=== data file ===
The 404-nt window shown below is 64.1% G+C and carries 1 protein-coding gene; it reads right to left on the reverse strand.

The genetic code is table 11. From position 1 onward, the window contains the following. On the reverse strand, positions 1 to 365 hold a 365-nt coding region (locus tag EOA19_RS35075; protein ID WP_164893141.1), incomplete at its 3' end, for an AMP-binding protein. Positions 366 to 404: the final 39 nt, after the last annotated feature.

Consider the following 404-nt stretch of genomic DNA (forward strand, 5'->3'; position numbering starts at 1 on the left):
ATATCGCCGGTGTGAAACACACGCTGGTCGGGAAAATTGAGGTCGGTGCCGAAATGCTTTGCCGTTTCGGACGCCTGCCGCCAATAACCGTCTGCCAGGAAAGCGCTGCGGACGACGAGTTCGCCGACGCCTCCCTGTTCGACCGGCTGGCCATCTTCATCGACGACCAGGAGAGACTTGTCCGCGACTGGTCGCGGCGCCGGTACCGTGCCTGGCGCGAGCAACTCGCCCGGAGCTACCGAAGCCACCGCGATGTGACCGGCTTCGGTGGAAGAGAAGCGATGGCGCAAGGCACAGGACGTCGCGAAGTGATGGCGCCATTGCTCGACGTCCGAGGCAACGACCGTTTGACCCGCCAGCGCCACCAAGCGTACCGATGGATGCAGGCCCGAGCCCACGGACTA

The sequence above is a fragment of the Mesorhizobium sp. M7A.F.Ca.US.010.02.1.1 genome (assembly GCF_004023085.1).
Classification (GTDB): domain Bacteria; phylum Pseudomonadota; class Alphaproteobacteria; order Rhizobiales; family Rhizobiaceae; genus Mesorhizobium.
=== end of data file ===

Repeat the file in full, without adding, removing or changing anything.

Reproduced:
The 404-nt window shown below is 64.1% G+C and carries 1 protein-coding gene; it reads right to left on the reverse strand.

The genetic code is table 11. From position 1 onward, the window contains the following. On the reverse strand, positions 1 to 365 hold a 365-nt coding region (locus tag EOA19_RS35075; protein ID WP_164893141.1), incomplete at its 3' end, for an AMP-binding protein. Positions 366 to 404: the final 39 nt, after the last annotated feature.

Consider the following 404-nt stretch of genomic DNA (forward strand, 5'->3'; position numbering starts at 1 on the left):
ATATCGCCGGTGTGAAACACACGCTGGTCGGGAAAATTGAGGTCGGTGCCGAAATGCTTTGCCGTTTCGGACGCCTGCCGCCAATAACCGTCTGCCAGGAAAGCGCTGCGGACGACGAGTTCGCCGACGCCTCCCTGTTCGACCGGCTGGCCATCTTCATCGACGACCAGGAGAGACTTGTCCGCGACTGGTCGCGGCGCCGGTACCGTGCCTGGCGCGAGCAACTCGCCCGGAGCTACCGAAGCCACCGCGATGTGACCGGCTTCGGTGGAAGAGAAGCGATGGCGCAAGGCACAGGACGTCGCGAAGTGATGGCGCCATTGCTCGACGTCCGAGGCAACGACCGTTTGACCCGCCAGCGCCACCAAGCGTACCGATGGATGCAGGCCCGAGCCCACGGACTA

The sequence above is a fragment of the Mesorhizobium sp. M7A.F.Ca.US.010.02.1.1 genome (assembly GCF_004023085.1).
Classification (GTDB): domain Bacteria; phylum Pseudomonadota; class Alphaproteobacteria; order Rhizobiales; family Rhizobiaceae; genus Mesorhizobium.